Skip to main content
Toggle Menu of ADA WebSites
ADA Websites
Toggle Search Area
Toggle Menu
e-mail Print Share

Research shows disparities in HPV-associated cancer survivorship

ADA, MD Anderson collaboration that aims to increase HPV vaccine use ongoing

November 06, 2017

By Michelle Manchir

HPV vaccination and improved access to cancer screenings and treatment may reduce disparities by sex, race and age when it comes to surviving HPV-associated cancers, according to an article published in a peer-reviewed journal of the American Cancer Society.

HPV causes most cases of cervical cancer, but it can also cause cancer in the vagina, vulva, penis, anus and oropharynx, which is the base of the tongue, the tonsils and the back of the throat, according to the article, “Five-Year Survival For Human Papillomavirus-Associated Cancer Sites,” which was published online in November in CANCER.

Five-year relative survival was consistently higher among white people than black people for all HPV-associated cancers and all age groups, investigators at the Centers for Disease Control and Prevention’s National Center for Chronic Disease Prevention and Health Promotion found in their research.

Furthermore, older people with HPV-associated cancers tended to die sooner after diagnoses than younger people, and men with an HPV-associated cancer of the anus were likely to die sooner than women with the same cancer. They also found that the overall oropharyngeal squamous cell carcinoma five-year relative survival rate was 51 percent — among the lowest for the HPV-associated cancers included in the study.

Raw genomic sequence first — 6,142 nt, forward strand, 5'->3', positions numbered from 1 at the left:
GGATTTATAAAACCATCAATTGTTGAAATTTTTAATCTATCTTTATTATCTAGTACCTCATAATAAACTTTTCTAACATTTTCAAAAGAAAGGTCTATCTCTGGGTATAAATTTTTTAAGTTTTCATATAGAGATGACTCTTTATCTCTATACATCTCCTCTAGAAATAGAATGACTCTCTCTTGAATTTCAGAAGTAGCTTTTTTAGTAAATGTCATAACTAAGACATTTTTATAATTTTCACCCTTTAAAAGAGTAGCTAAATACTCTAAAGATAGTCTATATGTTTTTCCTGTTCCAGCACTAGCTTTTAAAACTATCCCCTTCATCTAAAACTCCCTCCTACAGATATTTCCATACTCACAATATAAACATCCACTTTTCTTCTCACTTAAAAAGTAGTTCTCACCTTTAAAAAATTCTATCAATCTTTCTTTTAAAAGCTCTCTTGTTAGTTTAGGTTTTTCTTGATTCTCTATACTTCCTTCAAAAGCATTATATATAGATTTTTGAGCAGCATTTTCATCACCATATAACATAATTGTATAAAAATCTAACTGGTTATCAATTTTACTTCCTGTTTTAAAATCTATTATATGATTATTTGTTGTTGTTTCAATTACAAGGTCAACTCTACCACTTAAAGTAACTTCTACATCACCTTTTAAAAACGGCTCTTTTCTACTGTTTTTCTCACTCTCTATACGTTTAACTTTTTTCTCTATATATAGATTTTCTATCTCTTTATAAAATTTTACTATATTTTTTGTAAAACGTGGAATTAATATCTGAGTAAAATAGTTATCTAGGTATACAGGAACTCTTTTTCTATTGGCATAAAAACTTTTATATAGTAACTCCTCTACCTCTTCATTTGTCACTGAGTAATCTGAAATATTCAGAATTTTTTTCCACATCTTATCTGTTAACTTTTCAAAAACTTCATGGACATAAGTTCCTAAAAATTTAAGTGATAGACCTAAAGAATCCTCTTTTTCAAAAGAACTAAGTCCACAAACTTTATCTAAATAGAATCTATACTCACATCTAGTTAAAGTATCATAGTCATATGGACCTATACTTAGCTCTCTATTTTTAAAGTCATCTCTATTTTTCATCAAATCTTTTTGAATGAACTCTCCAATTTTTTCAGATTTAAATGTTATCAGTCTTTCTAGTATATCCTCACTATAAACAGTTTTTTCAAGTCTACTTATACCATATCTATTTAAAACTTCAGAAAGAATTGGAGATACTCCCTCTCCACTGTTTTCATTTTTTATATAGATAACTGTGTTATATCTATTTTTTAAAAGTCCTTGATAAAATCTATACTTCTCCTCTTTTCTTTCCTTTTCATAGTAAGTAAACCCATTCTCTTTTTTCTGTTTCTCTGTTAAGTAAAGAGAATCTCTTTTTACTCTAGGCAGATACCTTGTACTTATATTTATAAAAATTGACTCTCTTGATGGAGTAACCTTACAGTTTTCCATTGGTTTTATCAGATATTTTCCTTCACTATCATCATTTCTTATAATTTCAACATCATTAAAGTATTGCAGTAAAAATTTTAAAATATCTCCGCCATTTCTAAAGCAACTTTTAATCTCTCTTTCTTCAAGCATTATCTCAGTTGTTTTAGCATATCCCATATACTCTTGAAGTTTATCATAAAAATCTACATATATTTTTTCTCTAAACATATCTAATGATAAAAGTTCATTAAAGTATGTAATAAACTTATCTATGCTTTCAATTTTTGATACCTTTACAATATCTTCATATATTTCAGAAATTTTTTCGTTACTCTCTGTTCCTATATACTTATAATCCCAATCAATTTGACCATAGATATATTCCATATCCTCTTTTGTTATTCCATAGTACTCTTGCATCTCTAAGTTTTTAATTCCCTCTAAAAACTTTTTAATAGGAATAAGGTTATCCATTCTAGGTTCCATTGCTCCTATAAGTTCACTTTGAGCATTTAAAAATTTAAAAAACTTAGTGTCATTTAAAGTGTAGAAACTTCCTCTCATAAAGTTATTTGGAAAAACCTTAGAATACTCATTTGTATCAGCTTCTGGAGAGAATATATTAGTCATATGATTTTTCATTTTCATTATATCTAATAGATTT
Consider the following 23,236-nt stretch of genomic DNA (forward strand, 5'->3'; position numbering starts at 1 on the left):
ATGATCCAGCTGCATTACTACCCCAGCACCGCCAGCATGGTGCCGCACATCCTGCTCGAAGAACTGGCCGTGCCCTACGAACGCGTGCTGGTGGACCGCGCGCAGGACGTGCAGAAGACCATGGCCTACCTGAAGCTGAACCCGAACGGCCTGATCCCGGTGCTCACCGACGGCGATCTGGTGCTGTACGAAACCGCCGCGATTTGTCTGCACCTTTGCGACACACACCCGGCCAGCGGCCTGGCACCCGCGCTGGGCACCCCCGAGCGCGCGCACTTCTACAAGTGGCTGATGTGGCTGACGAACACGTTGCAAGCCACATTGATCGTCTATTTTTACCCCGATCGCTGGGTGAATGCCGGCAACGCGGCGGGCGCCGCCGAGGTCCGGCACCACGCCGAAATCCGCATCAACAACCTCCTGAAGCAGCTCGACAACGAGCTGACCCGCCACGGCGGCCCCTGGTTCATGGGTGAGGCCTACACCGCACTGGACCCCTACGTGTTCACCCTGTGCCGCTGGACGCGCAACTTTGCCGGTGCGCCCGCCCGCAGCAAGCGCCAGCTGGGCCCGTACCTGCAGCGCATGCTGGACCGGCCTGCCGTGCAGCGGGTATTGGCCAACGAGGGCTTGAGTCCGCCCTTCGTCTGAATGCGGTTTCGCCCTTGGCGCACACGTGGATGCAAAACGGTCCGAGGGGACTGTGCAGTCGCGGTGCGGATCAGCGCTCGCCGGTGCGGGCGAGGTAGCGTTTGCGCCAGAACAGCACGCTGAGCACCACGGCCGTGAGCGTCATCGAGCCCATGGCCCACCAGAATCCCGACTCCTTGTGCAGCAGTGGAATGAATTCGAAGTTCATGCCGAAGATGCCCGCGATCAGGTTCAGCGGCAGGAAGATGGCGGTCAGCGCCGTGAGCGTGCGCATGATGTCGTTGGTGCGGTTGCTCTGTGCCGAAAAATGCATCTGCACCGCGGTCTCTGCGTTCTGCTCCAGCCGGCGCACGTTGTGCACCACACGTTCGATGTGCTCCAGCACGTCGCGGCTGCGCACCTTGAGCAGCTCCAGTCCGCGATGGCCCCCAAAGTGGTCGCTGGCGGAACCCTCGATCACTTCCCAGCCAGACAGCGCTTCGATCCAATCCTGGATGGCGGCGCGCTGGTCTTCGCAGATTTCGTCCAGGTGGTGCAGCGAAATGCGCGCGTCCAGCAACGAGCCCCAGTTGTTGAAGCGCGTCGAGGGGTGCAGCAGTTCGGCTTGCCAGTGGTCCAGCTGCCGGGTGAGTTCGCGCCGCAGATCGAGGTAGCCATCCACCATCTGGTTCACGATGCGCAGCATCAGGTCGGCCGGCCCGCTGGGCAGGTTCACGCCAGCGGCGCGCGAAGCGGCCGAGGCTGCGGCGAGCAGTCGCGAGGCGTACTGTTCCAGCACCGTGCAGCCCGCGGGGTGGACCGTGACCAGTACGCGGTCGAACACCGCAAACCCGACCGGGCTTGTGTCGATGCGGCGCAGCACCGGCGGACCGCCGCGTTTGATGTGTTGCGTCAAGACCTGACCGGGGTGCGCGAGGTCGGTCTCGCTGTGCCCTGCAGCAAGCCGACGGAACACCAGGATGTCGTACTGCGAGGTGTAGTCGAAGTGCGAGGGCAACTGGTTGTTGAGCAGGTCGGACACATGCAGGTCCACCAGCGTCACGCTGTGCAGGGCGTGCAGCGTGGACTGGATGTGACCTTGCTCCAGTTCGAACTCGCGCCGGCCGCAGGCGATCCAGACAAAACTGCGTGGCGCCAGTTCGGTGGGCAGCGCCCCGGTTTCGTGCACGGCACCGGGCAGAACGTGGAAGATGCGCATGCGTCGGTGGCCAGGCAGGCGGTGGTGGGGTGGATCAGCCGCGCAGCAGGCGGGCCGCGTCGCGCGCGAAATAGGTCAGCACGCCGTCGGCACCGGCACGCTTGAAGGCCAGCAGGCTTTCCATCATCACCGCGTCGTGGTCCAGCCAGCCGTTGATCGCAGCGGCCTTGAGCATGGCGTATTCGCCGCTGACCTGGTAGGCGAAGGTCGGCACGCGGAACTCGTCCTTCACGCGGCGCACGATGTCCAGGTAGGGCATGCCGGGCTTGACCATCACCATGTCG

“This new study shows that race, sex and age can make a difference in surviving HPV-associated cancers,” said coauthor Mona Saraiya, M.D., in a news release about the article.

Getting the HPV vaccine when recommended at age 11 or 12 is a way people can avoid getting an HPV-related cancer, said Dr. Saraiya.

Earlier this year, the ADA and the University of Texas MD Anderson Cancer Center announced a collaboration to focus on increasing HPV vaccinations and tobacco cessation for oral cancer prevention.

In October, the groups hosted Working Together Against Oropharyngeal Cancer, a symposium where the HPV vaccine and prevention strategies were discussed. To review presentations from the event, visit

The ADA has other informational resources for dentists related to oropharyngeal cancer, including an Oral Health Topics page, prepared by the ADA Science Institute, and a continuing education course that addresses common questions and answers about HPV transmission and HPV-related oropharyngeal cancer.

Dentists can also refer their patients to ADA’s consumer website,, for information about HPV and oral cancers.